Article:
When my daughter was born, I was the ripe, middle age of 30. It seems like an unusual age in the urban centres to have your first child nowadays. The girls I knew from high school had already long been married and they had already given birth to one, two or three children at that point. The new friends I had made in my life after college and starting my work life were all a bit older, very driven in their career focus like I was and single, some ghosted or we grew apart and catch up still occasionally. So I was an island. Or on an island. Alone in a sense, I wasn’t married yet to my daughter’s father and my family lived “back home”, a couple hours away.
I went to early learning years centres and joined a new moms group through the local hospital, but I didn’t quite mesh with the other women. I feel like at the time, I wasn’t fully ready to embrace the new Mom identify. I mean, I was and I wasn’t. I still wanted to be Kathryn, a kick-ass TV editor, rockstar party person and yet I became known as “Maeve’s Mom”, no one addressed me by my real name anymore or even knew anything about me other than I had a daughter born in July and we had the funky stroller car seat travel system and that broke me emotionally. It was odd that no one wanted to know what non-baby and child care rearing books I was reading or what my favourite TV shows were or even that I had a black belt in karate, I wasn’t ready for a different identity. These other women seemed fully entrenched into motherhood and the idea of having coffee without the babies wasn’t high of their priority list. So I went home, I went online and started to make some new acquaintances.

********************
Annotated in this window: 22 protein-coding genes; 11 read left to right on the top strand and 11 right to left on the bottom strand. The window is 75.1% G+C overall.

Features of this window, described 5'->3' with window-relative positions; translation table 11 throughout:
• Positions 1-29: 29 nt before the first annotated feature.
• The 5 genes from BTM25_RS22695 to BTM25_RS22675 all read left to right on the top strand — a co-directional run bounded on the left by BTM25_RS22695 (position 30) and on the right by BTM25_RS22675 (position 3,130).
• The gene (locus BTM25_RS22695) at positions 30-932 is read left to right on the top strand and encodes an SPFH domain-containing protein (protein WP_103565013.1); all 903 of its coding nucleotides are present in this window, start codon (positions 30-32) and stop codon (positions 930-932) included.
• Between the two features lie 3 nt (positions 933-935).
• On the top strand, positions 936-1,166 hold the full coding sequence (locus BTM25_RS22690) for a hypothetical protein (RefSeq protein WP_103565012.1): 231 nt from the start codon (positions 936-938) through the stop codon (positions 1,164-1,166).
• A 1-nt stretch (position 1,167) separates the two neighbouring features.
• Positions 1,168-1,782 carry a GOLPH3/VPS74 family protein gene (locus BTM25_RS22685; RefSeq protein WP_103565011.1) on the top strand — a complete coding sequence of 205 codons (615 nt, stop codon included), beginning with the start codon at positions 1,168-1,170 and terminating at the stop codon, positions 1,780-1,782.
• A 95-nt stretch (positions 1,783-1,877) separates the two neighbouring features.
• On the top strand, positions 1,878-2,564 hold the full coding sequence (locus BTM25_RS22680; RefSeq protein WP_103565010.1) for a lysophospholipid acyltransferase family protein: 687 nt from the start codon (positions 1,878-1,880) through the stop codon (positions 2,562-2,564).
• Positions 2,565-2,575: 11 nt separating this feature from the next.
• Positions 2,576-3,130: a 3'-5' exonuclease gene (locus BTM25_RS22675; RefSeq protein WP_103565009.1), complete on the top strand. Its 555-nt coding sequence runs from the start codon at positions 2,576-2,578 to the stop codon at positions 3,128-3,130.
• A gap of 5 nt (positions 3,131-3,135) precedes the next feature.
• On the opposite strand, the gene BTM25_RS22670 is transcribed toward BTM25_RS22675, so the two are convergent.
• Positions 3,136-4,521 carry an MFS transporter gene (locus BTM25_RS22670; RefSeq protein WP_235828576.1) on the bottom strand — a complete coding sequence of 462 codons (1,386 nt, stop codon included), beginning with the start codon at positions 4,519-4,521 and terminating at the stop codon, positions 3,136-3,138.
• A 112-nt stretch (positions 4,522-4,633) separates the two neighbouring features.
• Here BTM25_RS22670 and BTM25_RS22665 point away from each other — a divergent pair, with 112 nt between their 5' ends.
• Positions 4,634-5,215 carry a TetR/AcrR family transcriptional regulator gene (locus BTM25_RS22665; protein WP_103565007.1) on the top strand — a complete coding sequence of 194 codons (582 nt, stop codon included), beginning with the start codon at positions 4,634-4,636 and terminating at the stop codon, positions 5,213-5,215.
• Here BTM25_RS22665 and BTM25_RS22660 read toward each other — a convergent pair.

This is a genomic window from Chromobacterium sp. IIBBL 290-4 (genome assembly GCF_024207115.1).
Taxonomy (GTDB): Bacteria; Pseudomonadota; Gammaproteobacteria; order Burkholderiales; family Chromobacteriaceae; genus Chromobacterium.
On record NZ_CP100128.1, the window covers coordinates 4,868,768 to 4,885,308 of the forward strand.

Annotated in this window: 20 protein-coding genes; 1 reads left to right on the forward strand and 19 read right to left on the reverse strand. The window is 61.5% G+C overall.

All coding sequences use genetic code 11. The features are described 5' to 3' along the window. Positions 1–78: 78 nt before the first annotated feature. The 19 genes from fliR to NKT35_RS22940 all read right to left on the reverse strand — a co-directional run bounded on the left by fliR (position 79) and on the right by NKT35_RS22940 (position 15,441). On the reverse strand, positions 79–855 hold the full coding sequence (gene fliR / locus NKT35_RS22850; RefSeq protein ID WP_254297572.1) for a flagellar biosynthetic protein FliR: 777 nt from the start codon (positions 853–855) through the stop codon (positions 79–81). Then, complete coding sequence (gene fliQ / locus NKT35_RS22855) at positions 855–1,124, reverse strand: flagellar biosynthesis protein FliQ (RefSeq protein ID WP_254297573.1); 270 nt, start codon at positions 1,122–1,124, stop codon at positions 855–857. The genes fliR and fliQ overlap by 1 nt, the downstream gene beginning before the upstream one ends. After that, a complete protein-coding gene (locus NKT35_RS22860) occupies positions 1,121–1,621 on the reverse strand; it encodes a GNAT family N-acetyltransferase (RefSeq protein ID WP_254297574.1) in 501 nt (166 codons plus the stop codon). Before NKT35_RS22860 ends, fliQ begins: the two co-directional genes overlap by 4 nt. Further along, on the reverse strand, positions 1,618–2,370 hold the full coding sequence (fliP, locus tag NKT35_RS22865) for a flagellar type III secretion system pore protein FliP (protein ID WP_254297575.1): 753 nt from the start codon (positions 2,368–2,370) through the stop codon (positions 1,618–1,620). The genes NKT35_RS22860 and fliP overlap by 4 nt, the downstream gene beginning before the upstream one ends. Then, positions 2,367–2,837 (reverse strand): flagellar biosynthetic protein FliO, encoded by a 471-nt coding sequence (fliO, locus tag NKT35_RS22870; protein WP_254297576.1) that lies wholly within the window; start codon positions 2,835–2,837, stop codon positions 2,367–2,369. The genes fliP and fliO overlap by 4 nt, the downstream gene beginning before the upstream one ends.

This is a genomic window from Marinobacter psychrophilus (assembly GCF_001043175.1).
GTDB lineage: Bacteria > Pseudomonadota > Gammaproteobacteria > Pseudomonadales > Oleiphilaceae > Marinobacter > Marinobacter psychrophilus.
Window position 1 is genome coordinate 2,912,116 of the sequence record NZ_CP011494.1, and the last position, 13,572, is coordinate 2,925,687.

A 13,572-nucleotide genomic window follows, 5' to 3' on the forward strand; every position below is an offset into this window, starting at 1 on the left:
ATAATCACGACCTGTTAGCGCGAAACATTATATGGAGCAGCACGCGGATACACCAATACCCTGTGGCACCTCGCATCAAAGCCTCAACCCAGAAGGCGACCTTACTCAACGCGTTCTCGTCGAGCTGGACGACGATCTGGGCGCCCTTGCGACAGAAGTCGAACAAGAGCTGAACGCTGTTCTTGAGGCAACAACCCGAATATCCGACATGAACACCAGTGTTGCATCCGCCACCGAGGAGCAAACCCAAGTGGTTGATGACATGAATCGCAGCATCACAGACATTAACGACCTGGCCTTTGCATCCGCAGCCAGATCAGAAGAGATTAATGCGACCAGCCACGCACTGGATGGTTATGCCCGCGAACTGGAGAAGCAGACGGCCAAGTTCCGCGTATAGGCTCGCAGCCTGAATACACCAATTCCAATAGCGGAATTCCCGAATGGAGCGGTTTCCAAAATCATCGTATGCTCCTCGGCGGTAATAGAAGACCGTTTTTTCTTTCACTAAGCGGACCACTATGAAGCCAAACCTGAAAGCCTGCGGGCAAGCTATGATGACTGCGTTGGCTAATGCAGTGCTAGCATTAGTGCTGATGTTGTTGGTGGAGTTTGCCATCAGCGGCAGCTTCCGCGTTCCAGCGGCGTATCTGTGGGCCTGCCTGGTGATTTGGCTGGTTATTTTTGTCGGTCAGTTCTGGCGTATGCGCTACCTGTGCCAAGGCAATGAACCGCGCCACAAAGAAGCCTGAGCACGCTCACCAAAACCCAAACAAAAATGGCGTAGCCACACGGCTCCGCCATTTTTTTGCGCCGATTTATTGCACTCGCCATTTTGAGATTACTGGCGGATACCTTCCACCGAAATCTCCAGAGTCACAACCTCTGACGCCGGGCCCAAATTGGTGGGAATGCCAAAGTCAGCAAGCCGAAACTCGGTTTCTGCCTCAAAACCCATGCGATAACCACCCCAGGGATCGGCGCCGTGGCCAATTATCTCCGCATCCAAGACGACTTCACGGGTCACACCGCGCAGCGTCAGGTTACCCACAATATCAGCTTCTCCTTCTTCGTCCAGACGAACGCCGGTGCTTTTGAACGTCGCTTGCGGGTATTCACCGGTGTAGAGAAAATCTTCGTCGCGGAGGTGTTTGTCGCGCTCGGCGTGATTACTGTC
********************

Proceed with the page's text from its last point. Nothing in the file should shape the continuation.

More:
It took awhile to navigate this new social media world, there were already cliques on Twitter (from Day 1 it seems!) and meet up groups were hit or miss, but eventually I found women a lot like me. Career oriented women who were awesomely devoted mothers who had lives, outside interests and similar struggles. While I still juggle a lot of balls and sometimes wear a few different hats and I have not yet mastered what my role is social media is, one thing is certain, I think I have found my tribe. My Mom Tribe, my circle of women who don’t judge me, who support me, who think I’m kind of cool, even when my husband does not. Women who lift me up when I am down, whether they realize it or not. Meeting most of them for the first time in person at Mom 2.0 was pretty nerve wracking. I walked into the Ritz after leaving an awesome media trip at Walt Disney World Resort kind of vulnerable – what if I was found out to be a total dork?
I’m delighted to say that I gained a few new friends and really connected with the ones I had already made. I feel lifted up, invigorated, like I belong and that I have cheerleaders behind me. It’s awesome.
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